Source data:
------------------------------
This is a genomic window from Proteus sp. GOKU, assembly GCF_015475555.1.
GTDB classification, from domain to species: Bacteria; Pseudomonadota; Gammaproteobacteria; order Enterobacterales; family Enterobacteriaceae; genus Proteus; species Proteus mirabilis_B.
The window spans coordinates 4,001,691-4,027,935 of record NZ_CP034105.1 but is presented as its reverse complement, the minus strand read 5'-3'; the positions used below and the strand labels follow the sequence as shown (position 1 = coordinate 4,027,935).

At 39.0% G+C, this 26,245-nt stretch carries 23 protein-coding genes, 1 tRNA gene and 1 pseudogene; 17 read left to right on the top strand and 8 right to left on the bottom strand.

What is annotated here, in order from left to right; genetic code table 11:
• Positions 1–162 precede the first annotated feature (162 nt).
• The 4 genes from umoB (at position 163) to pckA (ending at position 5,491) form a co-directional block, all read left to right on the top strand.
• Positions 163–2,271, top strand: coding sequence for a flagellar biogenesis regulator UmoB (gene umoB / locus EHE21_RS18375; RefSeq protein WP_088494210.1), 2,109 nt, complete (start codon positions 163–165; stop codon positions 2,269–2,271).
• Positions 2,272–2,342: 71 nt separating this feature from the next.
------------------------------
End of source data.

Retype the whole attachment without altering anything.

This is a genomic window from Proteus sp. GOKU, assembly GCF_015475555.1.
GTDB classification, from domain to species: Bacteria; Pseudomonadota; Gammaproteobacteria; order Enterobacterales; family Enterobacteriaceae; genus Proteus; species Proteus mirabilis_B.
The window spans coordinates 4,001,691-4,027,935 of record NZ_CP034105.1 but is presented as its reverse complement, the minus strand read 5'-3'; the positions used below and the strand labels follow the sequence as shown (position 1 = coordinate 4,027,935).

At 39.0% G+C, this 26,245-nt stretch carries 23 protein-coding genes, 1 tRNA gene and 1 pseudogene; 17 read left to right on the top strand and 8 right to left on the bottom strand.

What is annotated here, in order from left to right; genetic code table 11:
• Positions 1–162 precede the first annotated feature (162 nt).
• The 4 genes from umoB (at position 163) to pckA (ending at position 5,491) form a co-directional block, all read left to right on the top strand.
• Positions 163–2,271, top strand: coding sequence for a flagellar biogenesis regulator UmoB (gene umoB / locus EHE21_RS18375; RefSeq protein WP_088494210.1), 2,109 nt, complete (start codon positions 163–165; stop codon positions 2,269–2,271).
• Positions 2,272–2,342: 71 nt separating this feature from the next.